Last updated: March 3, 2011 12:29 am

Eggar will need energy at Cape

Former UK energy minister Tim Eggar is brushing off his airmiles card

Former energy minister Tim Eggar, who has been named the new chairman of Cape, the oil services group, is brushing off his airmiles card.

Cape, which is poised to move from Aim to the main market, is adopting a complex corporate structure, being incorporated in Jersey, listed in the UK with its tax residence in Singapore.

A former corporate financier with Hambros, Mr Eggar was a Tory MP between 1979 and 1997 and was energy minister in the 1990s. He was chief of Monument Oil and Gas, and served on the boards of Indago Petroleum and Expro. Mr Eggar, who replaces Sean O’Connor in May, was the global head of ABN Amro’s energy corporate finance group.

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Family affair

Rupert Murdoch, who turns 80 this month, has put his eldest daughter Prudence MacLeod on to the board of Times Newspaper Holdings, which oversees The Times and The Sunday Times. Ms MacLeod joins the 18-member board alongside Kai Diekmann, the editor of Germany’s Bild newspaper, and Sir John Scarlett, former MI6 boss.

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Non-exec decision

Congratulations to Centrica senior director Mary Francis, who was awarded the non-executive director of the year at the NED awards at the Waldorf Hilton on Wednesday.

Ms Francis, who was director-general of the ABI after a career in the Treasury, Downing Street and Buckingham Palace, beat Anglo American’s David Challen and Rio Tinto chairman Jan du Plessis for the gong, sponsored by brokers Peel Hunt. The judges included Anglo chairman Sir John Parker and Centrica chairman Sir Roger Carr – who both recused themselves from voting on their board members – as well as Guy Jubb, head of Standard Life’s corporate governance, and Barclays Capital banker Richard Taylor.

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S Africa push

Credit Suisse is tapping in to the network of Rick Menell, a member of one of South Africa’s old mining families, as it tries to build its business there.

Mr Menell, a geologist and former JPMorgan banker who is on the board of Weir Group, has been hired as an adviser to the bank in South Africa.

Credit Suisse last year ended its joint venture with Standard Bank – Credit Suisse Standard Securities – launched in 2006.

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Devilish diners

Ryanair boss Michael O’Leary was his usual punchy self as he declined an invitation to the annual black tie industry bash hosted by the Airport Operators Association at the Grosvenor House on Tuesday. AOA chairman Ed Anderson read out Mr O’Leary’s letter in which he said he tried to “avoid supping with the devil where ever possible”, and “I hope all the monopolists choke on their chicken nuggets”.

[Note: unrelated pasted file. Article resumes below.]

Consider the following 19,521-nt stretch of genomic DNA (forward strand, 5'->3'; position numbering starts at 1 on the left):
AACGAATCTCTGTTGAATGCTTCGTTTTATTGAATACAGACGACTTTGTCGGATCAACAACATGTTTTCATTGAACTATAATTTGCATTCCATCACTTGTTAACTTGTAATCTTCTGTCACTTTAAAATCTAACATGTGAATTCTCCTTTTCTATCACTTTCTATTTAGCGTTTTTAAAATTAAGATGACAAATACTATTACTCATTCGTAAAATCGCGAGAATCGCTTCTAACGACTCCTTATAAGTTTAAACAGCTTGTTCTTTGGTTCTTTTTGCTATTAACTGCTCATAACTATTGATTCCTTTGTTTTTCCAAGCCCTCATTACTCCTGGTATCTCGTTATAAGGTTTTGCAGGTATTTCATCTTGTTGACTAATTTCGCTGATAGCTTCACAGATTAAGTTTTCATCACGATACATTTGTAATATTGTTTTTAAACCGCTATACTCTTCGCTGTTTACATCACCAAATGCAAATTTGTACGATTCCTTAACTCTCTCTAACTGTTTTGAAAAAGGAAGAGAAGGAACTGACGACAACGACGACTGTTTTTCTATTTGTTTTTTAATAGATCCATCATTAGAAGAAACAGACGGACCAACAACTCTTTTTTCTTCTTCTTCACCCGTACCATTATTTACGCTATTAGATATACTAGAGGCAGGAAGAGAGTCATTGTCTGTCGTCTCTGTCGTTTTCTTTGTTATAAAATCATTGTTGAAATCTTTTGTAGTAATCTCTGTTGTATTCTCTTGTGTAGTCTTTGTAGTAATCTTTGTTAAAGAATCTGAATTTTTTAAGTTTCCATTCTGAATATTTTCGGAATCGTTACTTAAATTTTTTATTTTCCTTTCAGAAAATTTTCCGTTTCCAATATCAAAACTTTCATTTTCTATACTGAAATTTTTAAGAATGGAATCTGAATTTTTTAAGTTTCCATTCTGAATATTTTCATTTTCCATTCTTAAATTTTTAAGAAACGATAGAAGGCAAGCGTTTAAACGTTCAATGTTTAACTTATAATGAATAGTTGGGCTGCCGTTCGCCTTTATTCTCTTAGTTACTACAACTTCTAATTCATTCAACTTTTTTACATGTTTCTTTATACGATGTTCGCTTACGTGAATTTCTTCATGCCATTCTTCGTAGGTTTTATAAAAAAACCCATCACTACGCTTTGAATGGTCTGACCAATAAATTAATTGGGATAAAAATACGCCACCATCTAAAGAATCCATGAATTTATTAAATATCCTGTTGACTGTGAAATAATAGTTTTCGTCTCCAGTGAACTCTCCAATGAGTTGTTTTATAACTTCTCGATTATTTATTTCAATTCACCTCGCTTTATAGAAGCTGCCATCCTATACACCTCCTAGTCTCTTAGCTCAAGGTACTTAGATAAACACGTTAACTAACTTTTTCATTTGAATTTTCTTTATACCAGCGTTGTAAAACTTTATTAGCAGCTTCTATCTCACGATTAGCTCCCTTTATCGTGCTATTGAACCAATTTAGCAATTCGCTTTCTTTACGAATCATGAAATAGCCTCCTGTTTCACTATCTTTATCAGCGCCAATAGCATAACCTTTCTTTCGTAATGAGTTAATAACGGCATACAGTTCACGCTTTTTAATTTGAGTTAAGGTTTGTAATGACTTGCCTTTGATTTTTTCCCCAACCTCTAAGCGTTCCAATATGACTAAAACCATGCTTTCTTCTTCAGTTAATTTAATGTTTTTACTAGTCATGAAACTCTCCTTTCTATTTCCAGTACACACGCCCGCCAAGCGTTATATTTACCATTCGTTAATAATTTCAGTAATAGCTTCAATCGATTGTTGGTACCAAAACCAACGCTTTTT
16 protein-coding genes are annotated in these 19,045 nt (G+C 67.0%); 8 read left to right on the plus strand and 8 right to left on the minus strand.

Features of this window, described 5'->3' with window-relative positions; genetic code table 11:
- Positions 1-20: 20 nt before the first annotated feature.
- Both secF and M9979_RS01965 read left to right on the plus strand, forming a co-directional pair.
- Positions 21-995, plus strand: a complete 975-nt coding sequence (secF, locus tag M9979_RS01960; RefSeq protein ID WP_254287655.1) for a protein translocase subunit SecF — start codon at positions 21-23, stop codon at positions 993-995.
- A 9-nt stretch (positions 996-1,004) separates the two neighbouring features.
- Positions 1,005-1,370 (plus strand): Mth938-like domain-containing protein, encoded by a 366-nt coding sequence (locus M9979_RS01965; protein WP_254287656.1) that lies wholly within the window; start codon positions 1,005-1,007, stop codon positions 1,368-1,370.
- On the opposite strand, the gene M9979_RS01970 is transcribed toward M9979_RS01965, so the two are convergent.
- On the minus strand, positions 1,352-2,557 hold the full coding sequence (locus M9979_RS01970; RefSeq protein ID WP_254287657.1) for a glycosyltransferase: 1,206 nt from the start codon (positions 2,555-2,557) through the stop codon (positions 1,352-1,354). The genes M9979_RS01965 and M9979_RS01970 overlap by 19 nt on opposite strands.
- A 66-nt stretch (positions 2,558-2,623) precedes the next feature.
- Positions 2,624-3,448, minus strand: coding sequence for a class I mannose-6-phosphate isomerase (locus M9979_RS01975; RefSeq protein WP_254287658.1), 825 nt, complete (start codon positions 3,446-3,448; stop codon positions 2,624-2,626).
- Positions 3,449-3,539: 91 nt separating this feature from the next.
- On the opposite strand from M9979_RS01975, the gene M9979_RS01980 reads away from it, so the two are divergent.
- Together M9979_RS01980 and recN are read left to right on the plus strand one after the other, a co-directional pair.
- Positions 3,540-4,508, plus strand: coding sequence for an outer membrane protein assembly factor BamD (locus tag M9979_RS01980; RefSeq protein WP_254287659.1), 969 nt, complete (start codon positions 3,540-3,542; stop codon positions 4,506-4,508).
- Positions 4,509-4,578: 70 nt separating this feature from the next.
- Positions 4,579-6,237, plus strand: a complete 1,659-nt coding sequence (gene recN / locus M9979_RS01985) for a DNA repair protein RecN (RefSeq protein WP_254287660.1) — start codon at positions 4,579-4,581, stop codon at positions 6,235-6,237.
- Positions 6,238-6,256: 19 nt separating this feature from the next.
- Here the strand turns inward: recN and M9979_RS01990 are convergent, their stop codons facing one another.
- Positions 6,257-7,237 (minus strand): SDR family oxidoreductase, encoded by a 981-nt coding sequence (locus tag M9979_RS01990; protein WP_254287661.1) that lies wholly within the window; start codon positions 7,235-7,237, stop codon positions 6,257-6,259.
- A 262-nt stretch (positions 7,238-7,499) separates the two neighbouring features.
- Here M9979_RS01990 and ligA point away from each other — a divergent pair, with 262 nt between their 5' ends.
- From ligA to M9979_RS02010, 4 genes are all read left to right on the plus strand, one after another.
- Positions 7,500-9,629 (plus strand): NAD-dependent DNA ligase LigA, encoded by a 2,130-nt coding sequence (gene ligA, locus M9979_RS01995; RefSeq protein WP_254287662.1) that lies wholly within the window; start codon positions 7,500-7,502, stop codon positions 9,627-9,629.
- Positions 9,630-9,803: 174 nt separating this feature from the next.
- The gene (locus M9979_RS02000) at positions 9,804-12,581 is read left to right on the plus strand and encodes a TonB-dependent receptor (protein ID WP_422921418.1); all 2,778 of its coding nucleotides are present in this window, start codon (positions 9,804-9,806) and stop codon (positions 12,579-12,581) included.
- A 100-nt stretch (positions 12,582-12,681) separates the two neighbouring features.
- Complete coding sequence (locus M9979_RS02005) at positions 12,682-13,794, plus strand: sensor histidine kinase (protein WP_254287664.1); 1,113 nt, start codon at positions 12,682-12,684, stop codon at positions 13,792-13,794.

Virgin Atlantic chief Steve Ridgway, who gave the main speech, was also not shy of having a go at rivals. He congratulated BMI for one of the great start-ups of the year: it launched its new service to Tripoli on February 21 and suspended it the next day. On British Airways, he referred to Superbrands’ business top-10 list, saying Virgin and BA had fallen out, but making the point BA had fallen to 48th place – and Virgin only to 14th.

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Anna Walker

Power Player: Anna Walker, Welsh Water

From regulator to a director of a regulated company: Anna Walker, chairman of the Office of Rail Regulation, is joining the board of Welsh Water.

The 59-year-old former civil servant knows the water industry well, as she headed the government’s review of charging and metering the sector in 2009. Ms Walker, who will remain chairman of the ORR, which she joined in 2009, was also attracted to Welsh Water’s unique model: it is run for the benefit of customers, financed by bonds and gives back profits as a rebate.

Long regarded as a Whitehall high-flyer with a career spanning trade, post and telecoms, energy and rural affairs, Ms Walker took a big decision to leave the civil service in 2004 to head the Healthcare Commission.

She had initially resisted an approach to head the new NHS inspectorate, but realised that she was interested in the issues surrounding healthcare and was also swayed by the fact that the new body oversaw both private and public companies.

After studying history at Oxford, Ms Walker joined the British Council in 1972 and started at the Department of Trade in 1975. The mother of three is unlikely to take on other roles as she also chairs an epilepsy charity. She enjoys walking and cycling in her spare time.

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